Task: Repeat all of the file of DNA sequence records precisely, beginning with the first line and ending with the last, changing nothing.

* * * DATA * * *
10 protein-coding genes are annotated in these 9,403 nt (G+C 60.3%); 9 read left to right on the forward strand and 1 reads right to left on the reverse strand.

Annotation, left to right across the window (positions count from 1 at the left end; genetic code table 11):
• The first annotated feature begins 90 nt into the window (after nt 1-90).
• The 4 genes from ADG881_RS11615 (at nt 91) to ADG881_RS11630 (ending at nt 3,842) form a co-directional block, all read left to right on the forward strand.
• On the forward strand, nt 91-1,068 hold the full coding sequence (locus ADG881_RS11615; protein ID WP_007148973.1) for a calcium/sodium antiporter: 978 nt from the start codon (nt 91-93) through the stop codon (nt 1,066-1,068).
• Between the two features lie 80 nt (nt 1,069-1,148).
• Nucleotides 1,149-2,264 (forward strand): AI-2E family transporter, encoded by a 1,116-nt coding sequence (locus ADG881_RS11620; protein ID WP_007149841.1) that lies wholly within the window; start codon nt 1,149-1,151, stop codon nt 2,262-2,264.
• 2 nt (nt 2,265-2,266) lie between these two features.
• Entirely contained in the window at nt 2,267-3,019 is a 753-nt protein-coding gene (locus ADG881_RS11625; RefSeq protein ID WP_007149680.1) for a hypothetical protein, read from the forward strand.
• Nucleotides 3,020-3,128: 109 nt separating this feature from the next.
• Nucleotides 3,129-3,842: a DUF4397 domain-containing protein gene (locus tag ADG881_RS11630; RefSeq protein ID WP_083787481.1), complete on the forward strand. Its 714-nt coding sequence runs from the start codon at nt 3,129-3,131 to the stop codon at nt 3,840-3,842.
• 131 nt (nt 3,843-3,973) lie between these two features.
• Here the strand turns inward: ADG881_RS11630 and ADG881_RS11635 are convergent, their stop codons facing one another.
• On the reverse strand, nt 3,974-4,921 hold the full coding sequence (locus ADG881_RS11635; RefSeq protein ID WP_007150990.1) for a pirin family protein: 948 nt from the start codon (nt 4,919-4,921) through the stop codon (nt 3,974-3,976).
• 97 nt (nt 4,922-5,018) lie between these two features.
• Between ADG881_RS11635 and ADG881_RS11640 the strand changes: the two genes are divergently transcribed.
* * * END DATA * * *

10 protein-coding genes are annotated in these 9,403 nt (G+C 60.3%); 9 read left to right on the forward strand and 1 reads right to left on the reverse strand.

Annotation, left to right across the window (positions count from 1 at the left end; genetic code table 11):
• The first annotated feature begins 90 nt into the window (after nt 1-90).
• The 4 genes from ADG881_RS11615 (at nt 91) to ADG881_RS11630 (ending at nt 3,842) form a co-directional block, all read left to right on the forward strand.
• On the forward strand, nt 91-1,068 hold the full coding sequence (locus ADG881_RS11615; protein ID WP_007148973.1) for a calcium/sodium antiporter: 978 nt from the start codon (nt 91-93) through the stop codon (nt 1,066-1,068).
• Between the two features lie 80 nt (nt 1,069-1,148).
• Nucleotides 1,149-2,264 (forward strand): AI-2E family transporter, encoded by a 1,116-nt coding sequence (locus ADG881_RS11620; protein ID WP_007149841.1) that lies wholly within the window; start codon nt 1,149-1,151, stop codon nt 2,262-2,264.
• 2 nt (nt 2,265-2,266) lie between these two features.
• Entirely contained in the window at nt 2,267-3,019 is a 753-nt protein-coding gene (locus ADG881_RS11625; RefSeq protein ID WP_007149680.1) for a hypothetical protein, read from the forward strand.
• Nucleotides 3,020-3,128: 109 nt separating this feature from the next.
• Nucleotides 3,129-3,842: a DUF4397 domain-containing protein gene (locus tag ADG881_RS11630; RefSeq protein ID WP_083787481.1), complete on the forward strand. Its 714-nt coding sequence runs from the start codon at nt 3,129-3,131 to the stop codon at nt 3,840-3,842.
• 131 nt (nt 3,843-3,973) lie between these two features.
• Here the strand turns inward: ADG881_RS11630 and ADG881_RS11635 are convergent, their stop codons facing one another.
• On the reverse strand, nt 3,974-4,921 hold the full coding sequence (locus ADG881_RS11635; RefSeq protein ID WP_007150990.1) for a pirin family protein: 948 nt from the start codon (nt 4,919-4,921) through the stop codon (nt 3,974-3,976).
• 97 nt (nt 4,922-5,018) lie between these two features.
• Between ADG881_RS11635 and ADG881_RS11640 the strand changes: the two genes are divergently transcribed.